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You might remember the days of dial-up internet. The soundtrack to your internet connection was full of dial tones and buzzes and other sounds. We’ve come a long way since then, and now we can connect to the internet in a matter of seconds — no lengthy dial-up needed.
One of the advancements in this technology is the fiber-optic internet connection. Though invented more than 50 years ago, fiber internet is only recently making the mainstream rounds. One internet service provider (ISP) to jump on the fiber bandwagon is AT&T.
Below, we’ll go over AT&T Fiber availability and how to sign up for it.
What is AT&T Fiber?
AT&T Fiber is the largest fiber network and promises “super-fast speed” without data caps. It comes with 1000 Mbps speeds. With it, you can connect more than 10 devices at any time and still enjoy a high-quality and fast internet connection.
AT&T Fiber also comes with an email address, a nationwide network of Wi-Fi hotspots and the AT&T Internet Security Suite powered by McAfee. You can order AT&T Fiber as a standalone service or bundle it with home phone or TV.
How much does AT&T Fiber cost?
AT&T Fiber pricing starts at $39.99/mo. for Internet 1000 when you sign a 12-month service agreement with another qualifying service on a combined bill. There’s an additional $10/mo. equipment fee.
AT&T also regularly runs promotions for signing up for their service, so it’s always worth checking out those seasonal deals first.
Where is AT&T Fiber available?
AT&T Fiber can only be found in the U.S. in select areas. Availability is mainly in the south and in central states like Ohio, Wisconsin, Oklahoma and Kansas. California also has a fair amount of AT&T Fiber coverage.
What cities have AT&T Fiber?
AT&T Fiber is available in many cities, with increasing new developments underway. You can even check with AT&T directly. AT&T Fiber is available in the following states and cities, as well as many more.
- Alabama – Birmingham, Huntsville, Mobile, Montgomery, Tuscaloosa
- Arkansas – Fayetteville, Fort Smith, Little Rock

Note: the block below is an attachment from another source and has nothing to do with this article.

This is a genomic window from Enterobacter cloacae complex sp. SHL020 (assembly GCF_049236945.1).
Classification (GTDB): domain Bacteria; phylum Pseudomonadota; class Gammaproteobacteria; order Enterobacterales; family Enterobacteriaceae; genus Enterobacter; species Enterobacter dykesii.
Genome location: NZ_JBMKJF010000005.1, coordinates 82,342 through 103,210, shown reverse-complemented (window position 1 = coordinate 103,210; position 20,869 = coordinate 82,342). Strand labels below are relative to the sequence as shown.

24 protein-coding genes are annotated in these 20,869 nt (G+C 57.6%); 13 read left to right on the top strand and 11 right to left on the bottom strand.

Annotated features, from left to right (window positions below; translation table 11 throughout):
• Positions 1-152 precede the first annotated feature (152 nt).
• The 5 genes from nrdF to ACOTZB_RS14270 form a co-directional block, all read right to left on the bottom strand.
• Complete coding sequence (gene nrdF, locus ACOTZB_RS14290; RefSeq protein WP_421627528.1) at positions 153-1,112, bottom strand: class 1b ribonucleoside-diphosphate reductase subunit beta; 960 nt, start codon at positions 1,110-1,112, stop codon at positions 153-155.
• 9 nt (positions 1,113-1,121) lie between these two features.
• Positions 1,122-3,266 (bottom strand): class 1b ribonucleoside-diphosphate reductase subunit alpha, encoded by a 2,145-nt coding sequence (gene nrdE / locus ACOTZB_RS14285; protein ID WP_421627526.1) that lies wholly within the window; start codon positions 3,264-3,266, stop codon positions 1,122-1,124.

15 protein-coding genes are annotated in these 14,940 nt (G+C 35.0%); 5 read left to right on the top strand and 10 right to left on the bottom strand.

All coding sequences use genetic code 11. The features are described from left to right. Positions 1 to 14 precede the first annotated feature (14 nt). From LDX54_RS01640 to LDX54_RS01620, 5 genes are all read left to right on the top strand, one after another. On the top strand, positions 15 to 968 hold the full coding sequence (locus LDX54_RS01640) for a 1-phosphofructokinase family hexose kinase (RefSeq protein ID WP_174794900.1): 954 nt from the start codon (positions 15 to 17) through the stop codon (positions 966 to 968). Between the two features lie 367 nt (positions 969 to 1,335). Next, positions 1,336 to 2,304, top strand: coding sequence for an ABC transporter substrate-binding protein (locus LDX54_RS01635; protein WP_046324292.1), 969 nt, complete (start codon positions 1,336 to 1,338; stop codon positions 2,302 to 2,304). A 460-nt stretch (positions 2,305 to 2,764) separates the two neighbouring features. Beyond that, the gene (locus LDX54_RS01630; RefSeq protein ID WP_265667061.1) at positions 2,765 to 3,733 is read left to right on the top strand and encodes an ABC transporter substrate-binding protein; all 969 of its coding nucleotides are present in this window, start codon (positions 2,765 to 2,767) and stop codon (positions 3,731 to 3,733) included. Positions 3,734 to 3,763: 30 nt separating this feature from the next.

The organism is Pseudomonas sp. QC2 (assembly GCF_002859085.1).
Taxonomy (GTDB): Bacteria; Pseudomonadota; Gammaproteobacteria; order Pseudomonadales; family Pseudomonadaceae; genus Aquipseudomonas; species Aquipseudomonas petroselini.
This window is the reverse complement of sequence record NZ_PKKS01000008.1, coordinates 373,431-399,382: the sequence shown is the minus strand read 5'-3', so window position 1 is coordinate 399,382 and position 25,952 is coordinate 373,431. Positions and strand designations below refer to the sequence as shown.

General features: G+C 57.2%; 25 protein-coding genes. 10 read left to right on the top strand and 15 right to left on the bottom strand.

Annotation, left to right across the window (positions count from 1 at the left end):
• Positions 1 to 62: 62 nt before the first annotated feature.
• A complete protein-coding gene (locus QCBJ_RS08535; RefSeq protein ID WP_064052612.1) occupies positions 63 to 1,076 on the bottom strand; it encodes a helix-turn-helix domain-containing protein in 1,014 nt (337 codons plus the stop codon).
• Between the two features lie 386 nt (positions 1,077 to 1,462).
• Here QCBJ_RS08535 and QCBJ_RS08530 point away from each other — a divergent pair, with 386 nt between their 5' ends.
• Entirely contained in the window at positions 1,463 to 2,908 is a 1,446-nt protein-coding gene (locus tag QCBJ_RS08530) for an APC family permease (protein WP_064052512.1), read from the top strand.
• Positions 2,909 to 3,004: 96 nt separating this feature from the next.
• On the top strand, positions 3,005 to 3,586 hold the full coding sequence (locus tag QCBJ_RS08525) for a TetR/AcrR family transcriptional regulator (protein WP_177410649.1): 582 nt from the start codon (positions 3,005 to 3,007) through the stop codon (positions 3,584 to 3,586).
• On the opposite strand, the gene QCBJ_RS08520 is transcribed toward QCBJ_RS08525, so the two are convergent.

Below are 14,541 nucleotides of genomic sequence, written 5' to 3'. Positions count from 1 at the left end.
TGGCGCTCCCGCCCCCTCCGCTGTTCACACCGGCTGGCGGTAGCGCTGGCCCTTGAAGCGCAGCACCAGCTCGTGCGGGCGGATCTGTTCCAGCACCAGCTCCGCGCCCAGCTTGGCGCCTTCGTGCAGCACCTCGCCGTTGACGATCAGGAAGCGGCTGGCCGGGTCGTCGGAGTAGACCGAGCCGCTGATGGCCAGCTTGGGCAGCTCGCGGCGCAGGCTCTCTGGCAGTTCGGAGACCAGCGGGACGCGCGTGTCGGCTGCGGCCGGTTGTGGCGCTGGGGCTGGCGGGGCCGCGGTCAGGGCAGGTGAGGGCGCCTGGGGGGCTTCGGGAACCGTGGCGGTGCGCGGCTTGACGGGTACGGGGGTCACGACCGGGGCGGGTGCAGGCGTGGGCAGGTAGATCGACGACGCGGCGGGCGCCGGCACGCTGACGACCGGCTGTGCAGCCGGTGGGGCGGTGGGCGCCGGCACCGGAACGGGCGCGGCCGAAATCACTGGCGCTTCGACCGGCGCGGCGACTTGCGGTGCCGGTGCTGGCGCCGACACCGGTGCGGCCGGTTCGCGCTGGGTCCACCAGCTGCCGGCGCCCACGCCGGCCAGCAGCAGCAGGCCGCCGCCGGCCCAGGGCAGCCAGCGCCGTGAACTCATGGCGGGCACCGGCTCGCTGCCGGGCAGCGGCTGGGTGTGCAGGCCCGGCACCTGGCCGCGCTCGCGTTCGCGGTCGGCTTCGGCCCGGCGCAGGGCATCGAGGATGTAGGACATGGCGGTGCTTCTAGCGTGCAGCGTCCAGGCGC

- California – Los Angeles, Sacramento, San Diego, San Francisco
- Florida – Fort Lauderdale, Jacksonville, Miami, Orlando, Palm Beach
- Georgia – Athens, Atlanta, Augusta, Duluth
- Illinois – Chicago, Edwardsville
- Indiana – Bloomington, Gary, Indianapolis, Michigan City
- Kansas – Topeka, Wichita
- Kentucky – Bowling Green, Lexington, Louisville
- Louisiana – Baton Rouge, Lafayette, Lake Charles, New Orleans
- Michigan – Detroit, Grand Rapids
- Mississippi – Biloxi, Gulfport, Hattiesburg, Jackson, Tupelo
- Missouri – Kansas City, Springfield, St. Louis
- Nevada – Reno and Sparks
- North Carolina – Chapel Hill, Charlotte, Greensboro, Raleigh
- Ohio – Cincinnati, Cleveland, Columbus, Dayton
- Oklahoma – Oklahoma City, Tulsa
- South Carolina – Charleston, Columbia, Greenville
- Tennessee – Chattanooga, Knoxville, Memphis, Nashville
- Texas – Dallas, El Paso, Houston, San Antonio
- Wisconsin – Madison, Milwaukee, Oconomowoc
Is AT&T Fiber available at my address?
AT&T says they add new eligible addresses each week, so it’s best to check with our experts regularly to find out about availability in your area. So be sure to bookmark our Resource Center and stay connected to us on Facebook and Twitter for the latest info on AT&T Fiber and all things broadband.
- AT&T Overview
- AT&T Internet
- AT&T Internet 1000 Package
- AT&T Internet Speed Test
- AT&T Internet and TV Availability
- AT&T TV
- AT&T Channel Guide
- AT&T TV NOW
- AT&T Bundles
- AT&T Review
- AT&T Customer Service
- AT&T en Español
- AT&T vs. Cox
- AT&T vs. Spectrum
- AT&T vs. Suddenlink
- AT&T vs. Xfinity
- AT&T TV vs. DIRECTV
- AT&T Self-Installation Guide
- AT&T Internet Equipment Guide
- AT&T Internet Security Suite
- AT&T COVID-19 Update
- AT&T announces 28 new markets among its growing 5G network
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